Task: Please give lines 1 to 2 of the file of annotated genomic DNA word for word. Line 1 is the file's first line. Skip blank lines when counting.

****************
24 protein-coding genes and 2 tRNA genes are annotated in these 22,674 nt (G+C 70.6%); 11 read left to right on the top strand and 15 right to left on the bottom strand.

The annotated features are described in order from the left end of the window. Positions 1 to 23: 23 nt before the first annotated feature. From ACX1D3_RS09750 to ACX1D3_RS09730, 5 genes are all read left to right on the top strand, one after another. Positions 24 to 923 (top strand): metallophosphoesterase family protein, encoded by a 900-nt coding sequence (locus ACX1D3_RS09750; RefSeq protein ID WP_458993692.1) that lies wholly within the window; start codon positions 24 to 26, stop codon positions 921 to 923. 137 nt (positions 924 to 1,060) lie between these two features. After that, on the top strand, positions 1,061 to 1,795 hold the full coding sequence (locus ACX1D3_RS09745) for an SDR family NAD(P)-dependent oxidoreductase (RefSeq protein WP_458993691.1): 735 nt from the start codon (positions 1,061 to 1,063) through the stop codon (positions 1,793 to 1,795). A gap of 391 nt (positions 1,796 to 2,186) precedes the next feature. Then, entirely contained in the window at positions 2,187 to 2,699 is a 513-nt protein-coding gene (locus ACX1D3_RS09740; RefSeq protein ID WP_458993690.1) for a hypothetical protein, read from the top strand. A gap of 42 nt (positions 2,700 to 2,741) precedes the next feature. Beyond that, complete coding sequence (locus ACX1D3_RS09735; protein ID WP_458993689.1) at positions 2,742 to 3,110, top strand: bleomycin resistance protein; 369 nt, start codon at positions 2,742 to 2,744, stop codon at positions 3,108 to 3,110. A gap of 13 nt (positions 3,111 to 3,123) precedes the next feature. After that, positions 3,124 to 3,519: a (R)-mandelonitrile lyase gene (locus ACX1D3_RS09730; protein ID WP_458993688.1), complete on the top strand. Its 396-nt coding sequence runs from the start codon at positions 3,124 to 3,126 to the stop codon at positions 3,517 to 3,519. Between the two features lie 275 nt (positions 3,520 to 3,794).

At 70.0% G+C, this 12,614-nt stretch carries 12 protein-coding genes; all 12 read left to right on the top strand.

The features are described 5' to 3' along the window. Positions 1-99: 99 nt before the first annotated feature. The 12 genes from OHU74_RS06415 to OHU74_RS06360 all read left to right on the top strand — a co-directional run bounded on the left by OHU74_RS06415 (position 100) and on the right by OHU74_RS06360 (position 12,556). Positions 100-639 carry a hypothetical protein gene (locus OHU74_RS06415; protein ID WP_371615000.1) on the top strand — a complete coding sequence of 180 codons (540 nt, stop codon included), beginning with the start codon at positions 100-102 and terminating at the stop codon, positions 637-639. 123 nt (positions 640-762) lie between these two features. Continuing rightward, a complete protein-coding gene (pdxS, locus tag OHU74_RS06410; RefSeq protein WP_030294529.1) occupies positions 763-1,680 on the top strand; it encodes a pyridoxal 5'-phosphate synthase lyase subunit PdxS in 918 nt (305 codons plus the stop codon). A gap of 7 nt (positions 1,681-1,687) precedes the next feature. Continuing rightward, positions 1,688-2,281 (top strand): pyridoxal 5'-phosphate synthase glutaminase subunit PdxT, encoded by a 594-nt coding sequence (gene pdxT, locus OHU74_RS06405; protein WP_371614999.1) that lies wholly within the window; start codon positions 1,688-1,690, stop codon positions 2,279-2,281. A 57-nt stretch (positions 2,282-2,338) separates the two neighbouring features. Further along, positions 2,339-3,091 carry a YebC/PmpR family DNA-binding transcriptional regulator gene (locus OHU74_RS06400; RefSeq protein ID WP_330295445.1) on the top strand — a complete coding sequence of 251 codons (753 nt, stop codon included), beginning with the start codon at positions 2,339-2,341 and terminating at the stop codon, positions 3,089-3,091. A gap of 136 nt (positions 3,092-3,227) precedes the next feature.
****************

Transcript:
24 protein-coding genes and 2 tRNA genes are annotated in these 22,674 nt (G+C 70.6%); 11 read left to right on the top strand and 15 right to left on the bottom strand.

The annotated features are described in order from the left end of the window. Positions 1 to 23: 23 nt before the first annotated feature. From ACX1D3_RS09750 to ACX1D3_RS09730, 5 genes are all read left to right on the top strand, one after another. Positions 24 to 923 (top strand): metallophosphoesterase family protein, encoded by a 900-nt coding sequence (locus ACX1D3_RS09750; RefSeq protein ID WP_458993692.1) that lies wholly within the window; start codon positions 24 to 26, stop codon positions 921 to 923. 137 nt (positions 924 to 1,060) lie between these two features. After that, on the top strand, positions 1,061 to 1,795 hold the full coding sequence (locus ACX1D3_RS09745) for an SDR family NAD(P)-dependent oxidoreductase (RefSeq protein WP_458993691.1): 735 nt from the start codon (positions 1,061 to 1,063) through the stop codon (positions 1,793 to 1,795). A gap of 391 nt (positions 1,796 to 2,186) precedes the next feature. Then, entirely contained in the window at positions 2,187 to 2,699 is a 513-nt protein-coding gene (locus ACX1D3_RS09740; RefSeq protein ID WP_458993690.1) for a hypothetical protein, read from the top strand. A gap of 42 nt (positions 2,700 to 2,741) precedes the next feature. Beyond that, complete coding sequence (locus ACX1D3_RS09735; protein ID WP_458993689.1) at positions 2,742 to 3,110, top strand: bleomycin resistance protein; 369 nt, start codon at positions 2,742 to 2,744, stop codon at positions 3,108 to 3,110. A gap of 13 nt (positions 3,111 to 3,123) precedes the next feature. After that, positions 3,124 to 3,519: a (R)-mandelonitrile lyase gene (locus ACX1D3_RS09730; protein ID WP_458993688.1), complete on the top strand. Its 396-nt coding sequence runs from the start codon at positions 3,124 to 3,126 to the stop codon at positions 3,517 to 3,519. Between the two features lie 275 nt (positions 3,520 to 3,794).